30 years ago, in a studio far, far away… Adobe launched the very first version of Illustrator. Despite it running in black-and-white at low-resolution on an early Apple Macintosh. The left-hand toolbar remains to this day, and there’s the Pen, Text and magnifying glass-based Zoom tool.
Let’s take a stroll down memory lane to reminisce the evolution of Adobe Illustrator.
The Birth of Venus
Adobe Illustrator began back in 1986, as a graphic design, font, and logo development application. The original platform and purpose for Adobe Illustrator was to integrate the use of mathematical equations for smooth and curved lines and shapes by a system known as Bezier curves. To emphasize this notion of being able to produce and edit and save curved and flowing lines, Adobe chose to license an image of Sandro Botticelli’s “The Birth of Venus” from the Bettmann Archive and use the portion containing Venus’ face as Illustrator’s branding image.
Starting with version 1.0, Adobe Warnock desired a Renaissance image to evoke his vision of Postscript as a new Renaissance in publishing, and Adobe employee Luanne Seymour Cohen, who was responsible for the early marketing material, found Venus’ flowing tresses a perfect vehicle for demonstrating Illustrator’s strength in tracing smooth curves over bitmap source images. Over the years the rendition of this image on Illustrator’s splash screen and packaging became more stylized to reflect features added in each version.
Over the years and versions, she changed to highlight the new features and improvements Adobe had made, and we were able to gaze on her beauty until the creation of the Creative Suite in 2003. If you want to see an awkward Adobe President in 1987 showcase his company’s new creation, checkout this awesome videos below..
The videos were originally one long promo created to showcase the application and its features – but they’ve been chopped into 7-minute chunks and uploaded by Creative Cloud evangelist Rufus Deuchlar. Rufus uploaded them in 2009, but tweeted them today in to coincide (roughly) with Illustrator’s 30th anniversary.
Time To Start Upgrading
With the praise of Adobe Illustrator 1, and the ever-growing interest in computers and computer generated images, came a slew of upgrades as well as support for other platforms, beginning in 1988 with Illustrator 88 (not 2… 88, because of the year). The first version designed for Windows was Illustrator 2.0, which was released a year later and did not fare too well, but Windows would not be outdone by its arch-nemesis.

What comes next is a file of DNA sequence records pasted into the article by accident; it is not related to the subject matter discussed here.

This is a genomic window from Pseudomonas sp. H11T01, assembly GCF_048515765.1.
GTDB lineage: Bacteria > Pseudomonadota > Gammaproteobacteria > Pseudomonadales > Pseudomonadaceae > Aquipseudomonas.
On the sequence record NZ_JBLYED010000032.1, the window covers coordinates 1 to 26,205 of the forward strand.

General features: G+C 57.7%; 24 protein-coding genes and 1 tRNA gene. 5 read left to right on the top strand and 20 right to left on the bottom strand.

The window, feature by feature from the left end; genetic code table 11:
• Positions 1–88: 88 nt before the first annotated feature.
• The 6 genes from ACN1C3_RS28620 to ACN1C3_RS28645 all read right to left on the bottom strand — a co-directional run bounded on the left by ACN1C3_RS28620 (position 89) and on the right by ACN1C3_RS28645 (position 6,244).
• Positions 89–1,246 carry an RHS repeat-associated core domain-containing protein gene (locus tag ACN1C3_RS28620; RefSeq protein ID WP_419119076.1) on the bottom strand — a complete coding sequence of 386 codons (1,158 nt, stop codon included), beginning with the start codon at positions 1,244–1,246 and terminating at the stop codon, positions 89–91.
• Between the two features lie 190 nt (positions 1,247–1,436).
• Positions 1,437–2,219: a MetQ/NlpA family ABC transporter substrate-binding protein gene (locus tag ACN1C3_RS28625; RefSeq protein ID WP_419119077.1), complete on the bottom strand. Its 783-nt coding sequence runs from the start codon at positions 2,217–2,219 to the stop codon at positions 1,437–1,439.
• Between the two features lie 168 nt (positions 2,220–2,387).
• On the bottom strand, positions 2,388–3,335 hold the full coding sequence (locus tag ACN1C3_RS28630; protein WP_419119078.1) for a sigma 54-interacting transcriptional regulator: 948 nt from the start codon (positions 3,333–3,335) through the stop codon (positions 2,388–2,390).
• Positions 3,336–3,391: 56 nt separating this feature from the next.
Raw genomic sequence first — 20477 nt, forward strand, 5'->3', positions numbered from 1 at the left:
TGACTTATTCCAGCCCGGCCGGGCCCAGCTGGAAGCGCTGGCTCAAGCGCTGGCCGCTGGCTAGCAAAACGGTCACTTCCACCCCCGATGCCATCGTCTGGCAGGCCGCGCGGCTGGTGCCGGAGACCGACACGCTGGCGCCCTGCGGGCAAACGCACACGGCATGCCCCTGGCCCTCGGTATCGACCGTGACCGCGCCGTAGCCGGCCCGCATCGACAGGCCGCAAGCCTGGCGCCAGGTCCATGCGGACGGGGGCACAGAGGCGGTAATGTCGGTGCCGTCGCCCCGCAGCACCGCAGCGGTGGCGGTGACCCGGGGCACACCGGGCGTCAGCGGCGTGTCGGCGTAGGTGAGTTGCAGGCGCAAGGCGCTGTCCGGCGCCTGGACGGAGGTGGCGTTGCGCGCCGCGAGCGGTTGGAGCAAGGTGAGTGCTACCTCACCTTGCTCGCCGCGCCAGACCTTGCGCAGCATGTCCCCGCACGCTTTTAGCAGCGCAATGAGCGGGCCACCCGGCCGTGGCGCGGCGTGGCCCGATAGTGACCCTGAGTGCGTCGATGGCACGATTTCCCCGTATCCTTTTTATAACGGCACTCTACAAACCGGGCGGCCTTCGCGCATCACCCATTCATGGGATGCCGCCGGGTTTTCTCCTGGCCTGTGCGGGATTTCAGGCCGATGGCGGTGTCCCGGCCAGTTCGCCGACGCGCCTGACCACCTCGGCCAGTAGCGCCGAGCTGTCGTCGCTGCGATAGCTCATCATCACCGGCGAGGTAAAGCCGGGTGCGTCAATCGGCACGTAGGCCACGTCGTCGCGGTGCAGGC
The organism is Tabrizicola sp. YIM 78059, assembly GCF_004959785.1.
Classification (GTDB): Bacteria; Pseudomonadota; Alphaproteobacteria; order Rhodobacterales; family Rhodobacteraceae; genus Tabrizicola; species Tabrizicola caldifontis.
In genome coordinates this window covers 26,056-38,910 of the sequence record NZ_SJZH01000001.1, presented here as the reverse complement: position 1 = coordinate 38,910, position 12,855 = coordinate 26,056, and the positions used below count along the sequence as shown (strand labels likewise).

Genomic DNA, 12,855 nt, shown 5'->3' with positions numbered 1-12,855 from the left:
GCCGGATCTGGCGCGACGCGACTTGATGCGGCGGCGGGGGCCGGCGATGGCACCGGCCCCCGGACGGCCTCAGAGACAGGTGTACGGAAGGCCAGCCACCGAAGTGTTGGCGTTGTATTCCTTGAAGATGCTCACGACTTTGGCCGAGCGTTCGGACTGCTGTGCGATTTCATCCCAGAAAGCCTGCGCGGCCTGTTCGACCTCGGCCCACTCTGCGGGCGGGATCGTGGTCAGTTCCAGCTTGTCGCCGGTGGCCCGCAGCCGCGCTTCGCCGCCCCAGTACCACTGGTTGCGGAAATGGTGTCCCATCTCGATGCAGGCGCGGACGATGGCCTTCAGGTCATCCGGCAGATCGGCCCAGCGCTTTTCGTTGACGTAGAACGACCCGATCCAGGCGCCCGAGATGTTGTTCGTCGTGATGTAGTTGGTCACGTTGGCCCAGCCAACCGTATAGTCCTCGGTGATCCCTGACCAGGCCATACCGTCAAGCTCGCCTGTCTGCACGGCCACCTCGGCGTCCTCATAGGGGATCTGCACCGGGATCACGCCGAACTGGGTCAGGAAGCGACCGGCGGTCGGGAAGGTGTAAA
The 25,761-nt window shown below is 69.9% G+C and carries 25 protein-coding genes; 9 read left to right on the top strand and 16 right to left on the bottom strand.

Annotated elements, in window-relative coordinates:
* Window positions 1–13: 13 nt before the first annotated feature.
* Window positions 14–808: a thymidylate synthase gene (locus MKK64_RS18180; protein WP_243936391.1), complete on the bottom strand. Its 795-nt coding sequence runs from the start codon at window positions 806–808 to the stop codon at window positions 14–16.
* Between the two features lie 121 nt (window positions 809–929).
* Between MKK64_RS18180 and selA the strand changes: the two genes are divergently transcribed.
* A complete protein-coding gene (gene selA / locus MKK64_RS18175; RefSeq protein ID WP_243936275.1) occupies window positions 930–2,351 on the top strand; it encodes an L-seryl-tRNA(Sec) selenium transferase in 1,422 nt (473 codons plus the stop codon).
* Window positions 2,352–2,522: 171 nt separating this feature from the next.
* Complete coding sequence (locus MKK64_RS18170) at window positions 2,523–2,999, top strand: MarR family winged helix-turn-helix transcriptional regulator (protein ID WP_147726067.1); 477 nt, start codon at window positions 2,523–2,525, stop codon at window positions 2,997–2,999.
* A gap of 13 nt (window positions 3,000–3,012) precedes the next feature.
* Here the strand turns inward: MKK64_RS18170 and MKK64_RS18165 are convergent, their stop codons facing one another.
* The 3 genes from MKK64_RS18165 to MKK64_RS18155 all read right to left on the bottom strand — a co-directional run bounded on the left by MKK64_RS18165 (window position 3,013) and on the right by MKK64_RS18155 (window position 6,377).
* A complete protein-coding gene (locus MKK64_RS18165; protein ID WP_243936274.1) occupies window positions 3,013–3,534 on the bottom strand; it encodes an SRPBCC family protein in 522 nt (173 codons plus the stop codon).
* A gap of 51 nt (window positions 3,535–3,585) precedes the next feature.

Illustrator came out with a couple alright versions, but time would show that versions for Macintosh and Windows would begin to dominate the market. Although during its first decade Adobe developed Illustrator primarily for Macintosh, it sporadically supported other platforms. In the early 1990s, Adobe released versions of Illustrator for NeXT, Silicon Graphics, and Sun Solaris platforms, but they were discontinued due to poor market acceptance. The first version of Illustrator for Windows, version 2.0, was released in early 1989 and flopped.
The next Windows version, version 4.0, was widely criticized as being too similar to Illustrator 1.1 instead of the Macintosh 3.0 version, and certainly not the equal of Windows’ most popular illustration package CorelDRAW. (there were no versions 2.0 or 4.0 for the Macintosh – although the second release for the Mac was titled Illustrator 88 – the year of its release. And there was no version 6 for Windows.) Version 4 was, however, the first version of Illustrator to support editing in preview mode, which did not appear in a Macintosh version until 5.0 in 1993. Version 6 was the last truly Macintosh version of Illustrator.